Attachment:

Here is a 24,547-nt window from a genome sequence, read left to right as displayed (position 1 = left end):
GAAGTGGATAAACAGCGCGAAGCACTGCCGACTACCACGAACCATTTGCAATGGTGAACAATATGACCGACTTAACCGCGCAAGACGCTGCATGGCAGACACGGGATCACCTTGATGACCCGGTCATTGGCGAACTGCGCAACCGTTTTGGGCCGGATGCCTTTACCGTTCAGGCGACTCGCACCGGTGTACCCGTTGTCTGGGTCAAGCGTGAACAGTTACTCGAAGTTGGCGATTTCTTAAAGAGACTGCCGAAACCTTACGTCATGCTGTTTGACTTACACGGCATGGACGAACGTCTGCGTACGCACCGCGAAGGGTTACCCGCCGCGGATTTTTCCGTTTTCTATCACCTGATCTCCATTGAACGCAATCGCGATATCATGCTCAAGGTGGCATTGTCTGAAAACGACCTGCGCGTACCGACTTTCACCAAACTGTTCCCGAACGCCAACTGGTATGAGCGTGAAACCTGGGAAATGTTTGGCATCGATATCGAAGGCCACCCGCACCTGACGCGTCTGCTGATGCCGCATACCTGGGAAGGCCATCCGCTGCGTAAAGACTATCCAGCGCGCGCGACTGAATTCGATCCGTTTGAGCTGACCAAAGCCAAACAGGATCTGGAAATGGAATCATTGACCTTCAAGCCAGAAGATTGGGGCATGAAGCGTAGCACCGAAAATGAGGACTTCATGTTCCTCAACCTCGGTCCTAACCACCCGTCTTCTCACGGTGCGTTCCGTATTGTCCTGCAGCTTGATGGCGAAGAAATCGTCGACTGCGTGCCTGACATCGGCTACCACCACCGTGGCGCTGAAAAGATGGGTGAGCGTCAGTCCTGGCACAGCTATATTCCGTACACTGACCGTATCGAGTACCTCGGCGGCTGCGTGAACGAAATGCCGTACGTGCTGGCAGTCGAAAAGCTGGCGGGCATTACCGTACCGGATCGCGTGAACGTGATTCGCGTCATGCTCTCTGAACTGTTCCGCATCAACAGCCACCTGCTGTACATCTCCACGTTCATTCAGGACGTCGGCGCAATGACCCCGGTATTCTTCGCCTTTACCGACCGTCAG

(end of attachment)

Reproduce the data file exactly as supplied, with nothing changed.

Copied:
Here is a 24,547-nt window from a genome sequence, read left to right as displayed (position 1 = left end):
GAAGTGGATAAACAGCGCGAAGCACTGCCGACTACCACGAACCATTTGCAATGGTGAACAATATGACCGACTTAACCGCGCAAGACGCTGCATGGCAGACACGGGATCACCTTGATGACCCGGTCATTGGCGAACTGCGCAACCGTTTTGGGCCGGATGCCTTTACCGTTCAGGCGACTCGCACCGGTGTACCCGTTGTCTGGGTCAAGCGTGAACAGTTACTCGAAGTTGGCGATTTCTTAAAGAGACTGCCGAAACCTTACGTCATGCTGTTTGACTTACACGGCATGGACGAACGTCTGCGTACGCACCGCGAAGGGTTACCCGCCGCGGATTTTTCCGTTTTCTATCACCTGATCTCCATTGAACGCAATCGCGATATCATGCTCAAGGTGGCATTGTCTGAAAACGACCTGCGCGTACCGACTTTCACCAAACTGTTCCCGAACGCCAACTGGTATGAGCGTGAAACCTGGGAAATGTTTGGCATCGATATCGAAGGCCACCCGCACCTGACGCGTCTGCTGATGCCGCATACCTGGGAAGGCCATCCGCTGCGTAAAGACTATCCAGCGCGCGCGACTGAATTCGATCCGTTTGAGCTGACCAAAGCCAAACAGGATCTGGAAATGGAATCATTGACCTTCAAGCCAGAAGATTGGGGCATGAAGCGTAGCACCGAAAATGAGGACTTCATGTTCCTCAACCTCGGTCCTAACCACCCGTCTTCTCACGGTGCGTTCCGTATTGTCCTGCAGCTTGATGGCGAAGAAATCGTCGACTGCGTGCCTGACATCGGCTACCACCACCGTGGCGCTGAAAAGATGGGTGAGCGTCAGTCCTGGCACAGCTATATTCCGTACACTGACCGTATCGAGTACCTCGGCGGCTGCGTGAACGAAATGCCGTACGTGCTGGCAGTCGAAAAGCTGGCGGGCATTACCGTACCGGATCGCGTGAACGTGATTCGCGTCATGCTCTCTGAACTGTTCCGCATCAACAGCCACCTGCTGTACATCTCCACGTTCATTCAGGACGTCGGCGCAATGACCCCGGTATTCTTCGCCTTTACCGACCGTCAG